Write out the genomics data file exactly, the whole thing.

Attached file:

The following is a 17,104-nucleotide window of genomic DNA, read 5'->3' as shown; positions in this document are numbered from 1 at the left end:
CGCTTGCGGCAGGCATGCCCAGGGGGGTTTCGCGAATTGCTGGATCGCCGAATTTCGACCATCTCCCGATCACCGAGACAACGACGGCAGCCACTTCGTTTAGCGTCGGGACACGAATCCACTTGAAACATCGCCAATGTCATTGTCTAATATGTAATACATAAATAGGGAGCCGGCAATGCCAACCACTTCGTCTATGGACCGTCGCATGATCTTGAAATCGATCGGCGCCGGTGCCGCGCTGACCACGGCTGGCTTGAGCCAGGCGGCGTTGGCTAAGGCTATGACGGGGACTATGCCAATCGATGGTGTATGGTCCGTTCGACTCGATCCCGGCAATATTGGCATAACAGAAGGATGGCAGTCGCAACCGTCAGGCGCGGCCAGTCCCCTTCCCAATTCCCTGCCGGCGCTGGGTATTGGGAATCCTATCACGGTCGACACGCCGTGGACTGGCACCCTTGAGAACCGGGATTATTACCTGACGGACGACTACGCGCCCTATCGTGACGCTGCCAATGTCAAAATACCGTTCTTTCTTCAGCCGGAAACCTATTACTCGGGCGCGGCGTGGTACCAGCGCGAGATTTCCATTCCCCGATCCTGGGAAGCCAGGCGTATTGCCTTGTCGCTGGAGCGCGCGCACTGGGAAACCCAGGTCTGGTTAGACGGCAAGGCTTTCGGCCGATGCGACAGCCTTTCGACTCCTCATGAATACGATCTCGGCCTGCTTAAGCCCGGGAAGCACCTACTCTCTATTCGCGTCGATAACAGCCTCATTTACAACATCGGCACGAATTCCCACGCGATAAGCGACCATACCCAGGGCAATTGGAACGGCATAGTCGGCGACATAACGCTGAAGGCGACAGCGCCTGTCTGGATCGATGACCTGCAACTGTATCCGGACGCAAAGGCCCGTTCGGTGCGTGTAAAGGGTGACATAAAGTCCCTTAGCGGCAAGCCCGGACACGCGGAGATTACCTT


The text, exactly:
The following is a 17,104-nucleotide window of genomic DNA, read 5'->3' as shown; positions in this document are numbered from 1 at the left end:
CGCTTGCGGCAGGCATGCCCAGGGGGGTTTCGCGAATTGCTGGATCGCCGAATTTCGACCATCTCCCGATCACCGAGACAACGACGGCAGCCACTTCGTTTAGCGTCGGGACACGAATCCACTTGAAACATCGCCAATGTCATTGTCTAATATGTAATACATAAATAGGGAGCCGGCAATGCCAACCACTTCGTCTATGGACCGTCGCATGATCTTGAAATCGATCGGCGCCGGTGCCGCGCTGACCACGGCTGGCTTGAGCCAGGCGGCGTTGGCTAAGGCTATGACGGGGACTATGCCAATCGATGGTGTATGGTCCGTTCGACTCGATCCCGGCAATATTGGCATAACAGAAGGATGGCAGTCGCAACCGTCAGGCGCGGCCAGTCCCCTTCCCAATTCCCTGCCGGCGCTGGGTATTGGGAATCCTATCACGGTCGACACGCCGTGGACTGGCACCCTTGAGAACCGGGATTATTACCTGACGGACGACTACGCGCCCTATCGTGACGCTGCCAATGTCAAAATACCGTTCTTTCTTCAGCCGGAAACCTATTACTCGGGCGCGGCGTGGTACCAGCGCGAGATTTCCATTCCCCGATCCTGGGAAGCCAGGCGTATTGCCTTGTCGCTGGAGCGCGCGCACTGGGAAACCCAGGTCTGGTTAGACGGCAAGGCTTTCGGCCGATGCGACAGCCTTTCGACTCCTCATGAATACGATCTCGGCCTGCTTAAGCCCGGGAAGCACCTACTCTCTATTCGCGTCGATAACAGCCTCATTTACAACATCGGCACGAATTCCCACGCGATAAGCGACCATACCCAGGGCAATTGGAACGGCATAGTCGGCGACATAACGCTGAAGGCGACAGCGCCTGTCTGGATCGATGACCTGCAACTGTATCCGGACGCAAAGGCCCGTTCGGTGCGTGTAAAGGGTGACATAAAGTCCCTTAGCGGCAAGCCCGGACACGCGGAGATTACCTT